Why Republish Old Books?

There's an amazing wealth of published material sitting on dusty shelves, virtually undiscovered by millions of readers today. Some of these are well-known and continue to be republished for sale today:  Treasure Island, Through the Looking Glass, or The Scarecrow of Oz.

But what about those other books -- ones rarely seen today, yet are just as fun, just as important, or just as informative to readers today?  Books like: The Travels of Birds, The True Mother Goose (wonderfully illustrated!) and What They Say In New England are all great books that are often hard to find outside of library special collections or rare book shops.

Just as important for me is not only the written word, but the illustrations many of these old books contain.  These illustrations are being lost in the advance to digitize these old books for the web.  Sites that are designed to provide only a .txt format strip the images from the book, and others that scan books rapidly for pdf format do not take the time to ensure the images are displayed appropriately. There's too much of a rush to get the printed word on-line.  We need to slow down and faithfully reproduce the original book content.

That's what we try to do at Kellscraft Studio. 


I really agree with your comment about it's not just the written word that's important, but the illustrations contained in these books. I recently acquired an orginal copy of "The Old Peabody Pew" by Kate Douglas Wiggin and would like to know how to republish it the way it was meant to be republished...I would appreciate any comments that you might have...Thank you for your assistance.


I also have found a really old book (circa 1820) about the American Revolution and would love to bring this early 17th century viewpoint of the Revolution to our time. Could you provide any information on the processes involved in republishing old material?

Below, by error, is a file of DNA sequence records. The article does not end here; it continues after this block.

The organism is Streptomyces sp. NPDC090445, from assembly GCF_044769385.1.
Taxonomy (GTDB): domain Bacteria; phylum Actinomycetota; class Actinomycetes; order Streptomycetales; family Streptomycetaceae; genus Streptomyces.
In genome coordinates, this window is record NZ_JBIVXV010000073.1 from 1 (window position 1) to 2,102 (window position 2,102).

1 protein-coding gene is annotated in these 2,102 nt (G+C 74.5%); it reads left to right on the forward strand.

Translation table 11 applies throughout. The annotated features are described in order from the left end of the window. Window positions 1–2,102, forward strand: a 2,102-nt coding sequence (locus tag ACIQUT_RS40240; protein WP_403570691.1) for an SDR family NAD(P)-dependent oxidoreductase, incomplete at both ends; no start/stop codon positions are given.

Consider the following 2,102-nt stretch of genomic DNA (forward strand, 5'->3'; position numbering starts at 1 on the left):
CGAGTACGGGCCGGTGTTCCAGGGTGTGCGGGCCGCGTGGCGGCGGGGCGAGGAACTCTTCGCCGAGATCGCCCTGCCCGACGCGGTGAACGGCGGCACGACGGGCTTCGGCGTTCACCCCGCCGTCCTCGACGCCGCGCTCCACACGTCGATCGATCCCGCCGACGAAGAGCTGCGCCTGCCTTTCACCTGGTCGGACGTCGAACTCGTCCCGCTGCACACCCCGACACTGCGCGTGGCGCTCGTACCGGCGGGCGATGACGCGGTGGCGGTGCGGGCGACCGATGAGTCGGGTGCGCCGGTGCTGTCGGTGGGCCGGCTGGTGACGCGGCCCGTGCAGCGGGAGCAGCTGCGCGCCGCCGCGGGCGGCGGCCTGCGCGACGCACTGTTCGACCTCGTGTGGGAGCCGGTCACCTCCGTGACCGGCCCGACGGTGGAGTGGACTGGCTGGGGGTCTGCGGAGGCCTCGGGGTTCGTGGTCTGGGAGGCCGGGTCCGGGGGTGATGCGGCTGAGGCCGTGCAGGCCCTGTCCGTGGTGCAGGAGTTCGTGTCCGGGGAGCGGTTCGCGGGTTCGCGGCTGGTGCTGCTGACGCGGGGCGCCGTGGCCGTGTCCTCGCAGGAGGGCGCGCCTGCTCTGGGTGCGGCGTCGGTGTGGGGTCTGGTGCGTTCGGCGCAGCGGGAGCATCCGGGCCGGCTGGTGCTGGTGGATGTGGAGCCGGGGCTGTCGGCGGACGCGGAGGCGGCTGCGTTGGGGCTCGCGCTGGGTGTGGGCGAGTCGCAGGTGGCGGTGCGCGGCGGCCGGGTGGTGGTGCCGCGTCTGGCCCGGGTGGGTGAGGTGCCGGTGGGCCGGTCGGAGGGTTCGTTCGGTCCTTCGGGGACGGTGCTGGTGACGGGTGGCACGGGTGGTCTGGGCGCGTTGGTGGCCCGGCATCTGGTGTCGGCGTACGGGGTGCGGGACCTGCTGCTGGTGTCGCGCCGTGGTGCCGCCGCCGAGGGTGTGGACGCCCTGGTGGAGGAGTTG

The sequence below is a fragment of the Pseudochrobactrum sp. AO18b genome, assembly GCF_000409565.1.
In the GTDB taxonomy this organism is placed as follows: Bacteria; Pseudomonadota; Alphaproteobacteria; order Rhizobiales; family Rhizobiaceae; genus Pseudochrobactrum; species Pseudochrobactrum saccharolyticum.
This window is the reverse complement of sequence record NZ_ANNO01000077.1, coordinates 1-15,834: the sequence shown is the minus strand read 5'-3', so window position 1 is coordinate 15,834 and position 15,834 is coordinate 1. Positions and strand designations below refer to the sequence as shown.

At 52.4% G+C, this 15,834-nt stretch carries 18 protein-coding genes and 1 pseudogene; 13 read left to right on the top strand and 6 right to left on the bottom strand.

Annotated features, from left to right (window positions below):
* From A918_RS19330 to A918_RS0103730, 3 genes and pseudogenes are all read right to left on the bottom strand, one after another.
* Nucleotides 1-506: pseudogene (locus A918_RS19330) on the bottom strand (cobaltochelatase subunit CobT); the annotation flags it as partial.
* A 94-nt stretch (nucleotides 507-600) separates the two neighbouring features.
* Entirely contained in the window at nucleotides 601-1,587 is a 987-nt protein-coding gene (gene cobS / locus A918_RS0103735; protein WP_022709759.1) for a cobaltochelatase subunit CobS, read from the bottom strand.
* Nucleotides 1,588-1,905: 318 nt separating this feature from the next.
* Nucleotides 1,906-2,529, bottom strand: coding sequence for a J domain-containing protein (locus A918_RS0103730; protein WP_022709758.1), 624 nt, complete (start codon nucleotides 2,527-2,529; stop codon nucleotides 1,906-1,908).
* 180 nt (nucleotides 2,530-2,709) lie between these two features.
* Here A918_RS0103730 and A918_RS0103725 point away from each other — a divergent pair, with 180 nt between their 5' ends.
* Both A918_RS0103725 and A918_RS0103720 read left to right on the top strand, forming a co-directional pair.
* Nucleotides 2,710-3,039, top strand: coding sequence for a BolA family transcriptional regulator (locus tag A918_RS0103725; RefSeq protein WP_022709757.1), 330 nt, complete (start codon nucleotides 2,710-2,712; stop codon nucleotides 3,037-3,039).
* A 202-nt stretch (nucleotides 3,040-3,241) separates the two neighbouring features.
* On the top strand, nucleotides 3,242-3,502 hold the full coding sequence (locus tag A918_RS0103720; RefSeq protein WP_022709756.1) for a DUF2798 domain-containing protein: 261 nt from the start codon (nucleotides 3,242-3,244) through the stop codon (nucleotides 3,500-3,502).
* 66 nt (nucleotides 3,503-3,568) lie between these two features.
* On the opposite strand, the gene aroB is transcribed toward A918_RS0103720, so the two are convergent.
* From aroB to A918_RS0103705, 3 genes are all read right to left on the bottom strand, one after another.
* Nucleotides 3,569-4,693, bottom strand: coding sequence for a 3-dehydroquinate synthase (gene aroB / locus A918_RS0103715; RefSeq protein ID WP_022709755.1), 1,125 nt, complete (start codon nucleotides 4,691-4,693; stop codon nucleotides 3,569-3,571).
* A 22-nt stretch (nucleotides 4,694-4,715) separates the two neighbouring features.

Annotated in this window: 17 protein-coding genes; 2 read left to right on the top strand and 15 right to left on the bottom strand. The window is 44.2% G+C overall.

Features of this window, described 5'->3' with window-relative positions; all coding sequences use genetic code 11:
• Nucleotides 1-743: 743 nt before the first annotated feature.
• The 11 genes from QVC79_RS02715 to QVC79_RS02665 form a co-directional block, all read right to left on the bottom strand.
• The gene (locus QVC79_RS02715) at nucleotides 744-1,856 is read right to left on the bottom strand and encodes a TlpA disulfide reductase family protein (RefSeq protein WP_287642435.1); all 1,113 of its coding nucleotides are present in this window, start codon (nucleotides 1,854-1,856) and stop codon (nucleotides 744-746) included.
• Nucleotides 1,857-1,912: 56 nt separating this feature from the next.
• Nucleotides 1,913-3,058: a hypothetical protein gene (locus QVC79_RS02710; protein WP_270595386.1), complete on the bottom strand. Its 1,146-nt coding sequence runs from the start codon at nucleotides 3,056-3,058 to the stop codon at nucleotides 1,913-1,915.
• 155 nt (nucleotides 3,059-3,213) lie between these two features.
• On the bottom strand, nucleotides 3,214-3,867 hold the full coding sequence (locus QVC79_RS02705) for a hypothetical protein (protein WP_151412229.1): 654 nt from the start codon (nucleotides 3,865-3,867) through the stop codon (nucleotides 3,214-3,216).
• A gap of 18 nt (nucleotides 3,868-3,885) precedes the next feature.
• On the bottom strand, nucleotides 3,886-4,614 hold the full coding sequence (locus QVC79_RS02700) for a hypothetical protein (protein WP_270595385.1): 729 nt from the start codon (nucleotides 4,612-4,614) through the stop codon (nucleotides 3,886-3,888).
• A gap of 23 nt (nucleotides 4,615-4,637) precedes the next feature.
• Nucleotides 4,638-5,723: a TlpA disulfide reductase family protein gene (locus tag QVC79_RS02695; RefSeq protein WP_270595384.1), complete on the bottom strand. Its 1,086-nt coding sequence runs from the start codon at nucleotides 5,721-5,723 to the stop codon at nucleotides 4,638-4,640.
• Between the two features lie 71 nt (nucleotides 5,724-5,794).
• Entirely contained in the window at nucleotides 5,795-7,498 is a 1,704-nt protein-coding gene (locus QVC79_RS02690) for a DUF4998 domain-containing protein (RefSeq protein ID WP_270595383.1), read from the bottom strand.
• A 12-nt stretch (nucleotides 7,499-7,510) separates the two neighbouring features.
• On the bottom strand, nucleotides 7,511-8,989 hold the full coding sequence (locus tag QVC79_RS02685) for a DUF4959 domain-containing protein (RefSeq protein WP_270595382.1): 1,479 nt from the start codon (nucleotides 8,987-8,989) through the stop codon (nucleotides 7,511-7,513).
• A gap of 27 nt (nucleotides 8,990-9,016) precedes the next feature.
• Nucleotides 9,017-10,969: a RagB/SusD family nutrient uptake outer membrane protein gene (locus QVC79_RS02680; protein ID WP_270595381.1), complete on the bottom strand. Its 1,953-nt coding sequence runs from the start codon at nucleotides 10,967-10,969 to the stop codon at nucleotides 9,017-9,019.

Hi Jeff,

Great website. Some of your garden and bird books are treasures I would love to have.

I sent you an email about one of them.

I'm building a website. These books offer ideas for specific topic, domain name, and such...but I would love the books for myself anyway.

...and Ben Franklin's book too. He was so busy, organized and interesting.


Completely agree with the article! Some of the illustrations within older books, including classics (for instance, you mention Treasure Island) are genius. They truly help bring the art to life, and this has been lost in modern literature altogether. They help get, in particular, children involved in the literature because of how exciting or interesting the illustrations appear.

In fact, the only literature I've seen that comes close to bringing this into the 21st century are the Dan Brown special editions that include full-page photographs of the places described. I accept that opinions vary wildly about the quality of his written work, but I like the inclusion of the photographs as an up-to-date enhancement of the writing. I therefore find the same to be true of good illustrations, and I love the cross-hatched shaded imagery it seems you often used to find at new chapters.

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This page contains a single entry by JeffAdminist published on September 1, 2008 11:07 AM.

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